Harper, Washington... 98341

Now an area rather than a town. The Post Office was closed 10-23-73 and is now served by Rural Route out of Port Orchard. It was named after one of the first settlers, The C. F. Harper Family. Logging, farming and a large brick yard were the industries at the turn of the century. Many of the first Seattle, Washington streets were paved and buildings built with bricks from the Harper brick yard. Harper, Washington is now a residential area and it has many water front homes for people working in Seattle, Tacoma and Bremerton Naval Shipyard.


Harper, Texas... 78631

The first settlers in this town were the McDonalds, some of whom were massacred by Indians in 1863. A historial (sic) marker was dedicated on the site of the McDonald cabin and massacre. The town of Harper was named by George Franklin Harper, who settled here in 1880 and was the first postmaster. "Uncle Frank", as he was called, was born in Illinois on Dec. 31, 1828. His parents were Henry and Jane Cummings Harper. His mother died when he was young, and he was reared by his grandmother. Mr. Harper settled in Floresville, Texas in 1848, since his uncles, Elija and Charlie were living there. He later moved to the Harper area and died in Barstow, Fla., where a son Walter lived, on March 27, 1926. A number of his descendants still live in or near Harper today and Victor Harper is the deputy sheriff. Harper, Texas, a town of 350 people, celebrated its centennial in 1963. with 16,000 guests. 16,000 guests (sic).


Harper, West Virginia... 25851

Located six miles from Beckley on Rt. 3, a highway bridge now spans the unincorporated town of Harper. Little remains today to suggest the busy town that evolved during the life span of Henry Harrison Harper, whose memory is perpetuated by the town name. It does boast of a picturesque log cabin post office, one of a very few in the nation.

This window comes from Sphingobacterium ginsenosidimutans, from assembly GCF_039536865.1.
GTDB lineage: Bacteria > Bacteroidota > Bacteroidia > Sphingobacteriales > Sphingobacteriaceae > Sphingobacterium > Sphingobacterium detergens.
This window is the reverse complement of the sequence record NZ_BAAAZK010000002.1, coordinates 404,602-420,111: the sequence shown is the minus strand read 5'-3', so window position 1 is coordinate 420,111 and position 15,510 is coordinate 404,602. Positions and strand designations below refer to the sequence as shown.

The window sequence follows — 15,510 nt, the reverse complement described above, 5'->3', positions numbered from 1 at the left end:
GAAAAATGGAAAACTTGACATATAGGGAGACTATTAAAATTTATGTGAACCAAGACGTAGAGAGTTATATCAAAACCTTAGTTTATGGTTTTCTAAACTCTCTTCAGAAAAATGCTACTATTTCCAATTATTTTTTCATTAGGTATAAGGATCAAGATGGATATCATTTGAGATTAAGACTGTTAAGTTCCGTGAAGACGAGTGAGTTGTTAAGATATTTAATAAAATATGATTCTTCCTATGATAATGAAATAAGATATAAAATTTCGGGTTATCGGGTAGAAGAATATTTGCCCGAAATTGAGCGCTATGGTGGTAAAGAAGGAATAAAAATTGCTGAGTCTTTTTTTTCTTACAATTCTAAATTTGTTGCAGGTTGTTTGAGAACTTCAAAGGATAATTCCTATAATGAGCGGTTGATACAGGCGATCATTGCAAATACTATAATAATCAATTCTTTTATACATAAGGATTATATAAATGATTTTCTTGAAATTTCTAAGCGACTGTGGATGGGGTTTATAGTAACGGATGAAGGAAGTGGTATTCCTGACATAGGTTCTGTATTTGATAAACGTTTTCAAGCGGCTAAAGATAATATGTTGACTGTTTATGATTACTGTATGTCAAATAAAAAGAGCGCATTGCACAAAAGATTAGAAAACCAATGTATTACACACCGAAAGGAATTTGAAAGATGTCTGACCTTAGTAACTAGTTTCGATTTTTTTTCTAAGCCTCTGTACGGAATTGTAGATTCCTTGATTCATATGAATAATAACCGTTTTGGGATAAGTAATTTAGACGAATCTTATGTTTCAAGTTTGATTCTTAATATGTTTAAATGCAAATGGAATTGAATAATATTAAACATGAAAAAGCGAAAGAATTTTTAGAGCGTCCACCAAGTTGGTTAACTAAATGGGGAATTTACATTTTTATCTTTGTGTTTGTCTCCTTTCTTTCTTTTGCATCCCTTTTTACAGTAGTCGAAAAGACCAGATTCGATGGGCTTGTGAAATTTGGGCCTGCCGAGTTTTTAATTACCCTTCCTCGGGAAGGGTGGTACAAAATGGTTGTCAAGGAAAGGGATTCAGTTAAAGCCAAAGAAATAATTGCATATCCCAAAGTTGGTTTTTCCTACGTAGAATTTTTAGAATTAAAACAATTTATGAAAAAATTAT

Originally, this heavily wooded area had attracted many hunters. Among them was a man by the name of Mark Miller, who built a two story log house near a spring at the bottom of Harper Hill. Here hunters and travelers frequently rested and watered their horses, so the name Miller's Camp Branch first attached itself to the site. On Sept. 2, 1903, when the Virginian Railway established a station at Harper, the name of the post office was changed to Harper in honor of Henry Harrison Harper, who had served as the first postmaster, Feb. 4, 1871. At that time, he recorded the fact that there were 24 families living within a two-mile radius of the post office. Its largest stream of water still is Paint Creek because the Indians used the bright red mud of the creek bottom to paint the trees that surrounded their favorite camp site at Cirtsville.


There is also a Harper, Kentucky... 41440


To the Postmasters and City Clerks that furnished us with this information and Birthday Greetings to our town, Harper, Iowa... 52231 ... we say THANK YOU!